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Researching With Electronic Databases

Choose an appropriate database

For assistance with choosing a database that is appropriate for your topic refer to the list of indexes and databases found under your subject at the "Subject Pages & Guides" Web Page (http://library.albany.edu/subject) or ask a Librarian. Electronic databases are a good source for references to relatively current materials, but the Minerva catalog or a print index may be more suitable to your needs.

Forming a search statement

After choosing a database, your next step is to decide what the most important terms of your search are. For example, if you are looking for material that covers the topic of censorship of the Internet, your search terms would be CENSORSHIP and INTERNET. It is often useful to consult a thesaurus of search terms for your particular topic or database.

Boolean Logic

One effective search strategy involves the use of words AND, OR or NOT. The use of one of these terms in your search statement is called boolean logic.

AND

Separating search terms with the word AND will restrict your search to those items that contain all of the words from your search statement. If you are interested in finding information about cocaine use, specifically as it relates to students, you could type the following search term statement :

Cocaine and students

Here is how the results will look in PsycINFO, the psychology database :

No. Records Request (Explanation)
#1 2153 COCAINE (2153 records were found in Psycinfo that included the word "cocaine.")
#2 42359 STUDENTS (42359 records were found in PsycINFO that included the word "students.")
#3 72 COCAINE AND STUDENTS (72 records were found in PsycINFO that combined the words "cocaine" and students AND narrowed the search.)
OR

Separating search terms with the word OR will provide citations to materials that contain one or more of your keywords. If you are interested in information about school prayer or the separation of church and state, you could type the following search statement :

school prayer or state-church-separation(hyphens are used with descriptors)

Here is how the search results will look in ERIC, the education database

No. Records Request (Explanation)
#1 20 SCHOOL PRAYER (20 records were found in ERIC that included the phrase "school prayer.")
#2 115 STATE-CHURCH-SEPARATION (115 records were found in ERIC with the descriptor "state-church-separation.")
#3 119 SCHOOL PRAYER or STATE-CHURCH-SEPARATION (119 records were found in ERIC that included one or both the phrase "school prayer" or the descriptor "state-church- separation." OR broadened the search.)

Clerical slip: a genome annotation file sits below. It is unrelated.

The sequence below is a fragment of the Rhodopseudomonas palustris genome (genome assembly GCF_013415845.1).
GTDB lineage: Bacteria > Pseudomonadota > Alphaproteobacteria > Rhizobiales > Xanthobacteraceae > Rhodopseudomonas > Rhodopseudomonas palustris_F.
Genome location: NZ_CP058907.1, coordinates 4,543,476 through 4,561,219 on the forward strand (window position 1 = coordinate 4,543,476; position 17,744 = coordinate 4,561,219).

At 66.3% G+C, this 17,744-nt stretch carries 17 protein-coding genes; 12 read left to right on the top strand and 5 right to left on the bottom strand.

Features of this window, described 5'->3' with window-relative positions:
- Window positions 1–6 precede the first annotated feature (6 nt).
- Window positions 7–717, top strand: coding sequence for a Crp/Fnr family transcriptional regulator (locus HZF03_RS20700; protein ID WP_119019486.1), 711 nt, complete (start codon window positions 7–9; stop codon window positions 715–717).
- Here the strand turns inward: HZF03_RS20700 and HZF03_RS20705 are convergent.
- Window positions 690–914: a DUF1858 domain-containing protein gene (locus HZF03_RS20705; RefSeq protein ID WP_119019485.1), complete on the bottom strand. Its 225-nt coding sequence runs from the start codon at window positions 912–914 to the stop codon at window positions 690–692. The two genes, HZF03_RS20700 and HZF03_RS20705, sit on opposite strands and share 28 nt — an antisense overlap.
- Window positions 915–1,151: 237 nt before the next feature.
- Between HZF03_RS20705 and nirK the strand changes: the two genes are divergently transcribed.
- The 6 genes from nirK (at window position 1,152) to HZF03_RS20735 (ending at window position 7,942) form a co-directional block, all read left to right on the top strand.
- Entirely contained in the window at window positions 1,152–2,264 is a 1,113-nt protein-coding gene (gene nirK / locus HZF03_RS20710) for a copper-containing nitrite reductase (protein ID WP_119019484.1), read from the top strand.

NOT

Using the word NOT will eliminate the word that follows it from your search results. NOT should be used with caution since it may remove useful references from your search results. You're doing research on symbolic naming of characters after Shakespeare's Ophelia in Hamlet. You want to find other Ophelias in the literature NOT in Shakespeare's plays, and you type in :

Ophelia NOT Shakespeare

Here is how the results of that search will look in the MLA literature database

No. Records Request (Explanation)
#1 57 OPHELIA (57 records were found in MLA that included the word "Ophelia.")
#2 10,006 SHAKESPEARE (10,006 records were found in MLA that included the word "Shakespeare.")
#3 14 OPHELIA not SHAKESPEARE (14 records were found in MLA that included the word "Ophelia" but not the word "Shakespeare." NOT narrowed the search.)

Truncation

Truncating a search term allows you to search for a word and different forms of that word by typing a symbol at the end of a word stem or a word in its singular form. The characters for truncation vary according to the database that you are using. Consult the guides for the database that you are choosing. Most databases have a help utility which will also provide this information.

If you wanted to search for information about a pediatrician or pediatricians in the medical database, Medline, you would first consult the Medline guide and learn that the character used for truncation in that database is an asterisk(*). That means that if you type pediatrician* in the Medline database, your search results will include all forms of the word pediatrician.

Here is how the results will look in Medline :

No. Records Request (Explanation)
#1 170 PEDIATRICIAN* (170 records were found in Medline that contained extensions of the word "pediatrician," including "pediatricians")

Marking

When you get a list of search results you should scan through them, marking all relevant references. Now when you choose the print or download option, the database will only transfer those entries that you have marked, eliminating all unmarked entries. To learn more about marking, refer to the guide for the database you are searching.

Reading your Printout and Locating your Materials

The parts of your search results that are most important are the title, author, material type (periodical article, book, newspaper article, etc.) date, source, and abstract. Some databases provide the full-text of journal articles, which eliminates the need to find the hardcopy of the journal in the library.


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